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2009 HSR&D National Meeting Abstract

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National Meeting 2009

3003 — A Randomized Trial to Improve the Occurrence and Quality of Communication about End-of-Life Care among Patients with COPD

Au DH (Northwest HSR&D Center of Excellence and University of Washington), Udris EM (Northwest HSR&D Center of Excellence), Diehr P (Northwest HSR&D Center of Excellence and University of Washington), Engelberg RA (University of Washington), Curtis JR (University of Washington)

Objectives:
COPD, the leading cause of respiratory death in the United States, is 4 times more prevalent within VA primary care than the US population. At the end of life, patients with COPD receive care directed at preservation of life when palliation of symptoms was preferred. We hypothesized a multifaceted intervention would improve the occurrence and quality of communication about end-of-life care.

Methods:
We performed a clustered randomized trial of providers and their patients with COPD. The intervention was designed to fit within usual outpatient clinic visits at the VA Puget Sound Health Care System. We assessed patient’s COPD severity, preferences for communication, life-sustaining therapy, and facilitators and barriers to end-of-life communication. A one page form with patient-derived information was given to providers and patients/surrogates. Patient-reported occurrence of advanced care planning discussions and the quality of the communication about end-of-life care (QOC) was assessed within 2 weeks of a target visit. The QOC ranges between 0-10 with higher scores indicating higher quality communication. Intention to treat analyses were performed using GEE to account for clustering.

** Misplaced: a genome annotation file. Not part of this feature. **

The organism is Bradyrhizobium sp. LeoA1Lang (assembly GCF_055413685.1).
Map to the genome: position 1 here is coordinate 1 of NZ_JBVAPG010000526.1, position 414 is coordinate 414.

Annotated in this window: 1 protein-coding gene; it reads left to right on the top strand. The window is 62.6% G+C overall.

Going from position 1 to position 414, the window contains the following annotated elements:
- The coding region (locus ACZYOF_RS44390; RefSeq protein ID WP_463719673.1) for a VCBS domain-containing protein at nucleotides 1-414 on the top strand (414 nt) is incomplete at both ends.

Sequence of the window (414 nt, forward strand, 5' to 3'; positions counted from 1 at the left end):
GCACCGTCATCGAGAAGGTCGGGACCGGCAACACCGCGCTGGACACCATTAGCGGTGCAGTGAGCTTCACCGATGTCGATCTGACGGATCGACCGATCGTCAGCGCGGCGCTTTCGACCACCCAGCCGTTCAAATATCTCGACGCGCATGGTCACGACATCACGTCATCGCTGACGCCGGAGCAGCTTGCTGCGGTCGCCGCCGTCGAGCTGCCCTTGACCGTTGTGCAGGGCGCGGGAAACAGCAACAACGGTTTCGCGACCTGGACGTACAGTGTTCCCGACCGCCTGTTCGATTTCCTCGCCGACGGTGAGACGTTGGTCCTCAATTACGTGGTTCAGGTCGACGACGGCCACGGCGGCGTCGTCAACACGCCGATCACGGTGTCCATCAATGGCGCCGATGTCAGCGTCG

Results:
92 providers contributed 376 patients. Randomization produced good balance between groups. Before and after adjustment for pre-specified characteristics, patients in the intervention arm reported having significantly more discussion with both providers (unadjusted: 30% vs 11%, p < 0.001) and their surrogates (unadjusted: 85% vs 74%, p < 0.01). The overall baseline quality of communication was poor (mean 2.1, sd 2.3). Patients in the intervention arm reported small improvements in their quality of communication (difference post-intervention QOC score = 0.49, SD 2.7, p = 0.11: Cohen effect size 0.21) that achieved statistical significance in some, but not all analyses.

Implications:
A practical multifaceted intervention that incorporated patients' preferences for communication and care improved the occurrence of discussions about advanced care planning, but had small effects on the quality of communication.

Impacts:
We have tested a clinically applicable intervention that stimulates discussions about preferences for care at the end of life. These discussions may improve quality of care at the end of life by ensuring that care received is consistent with stated preferences.


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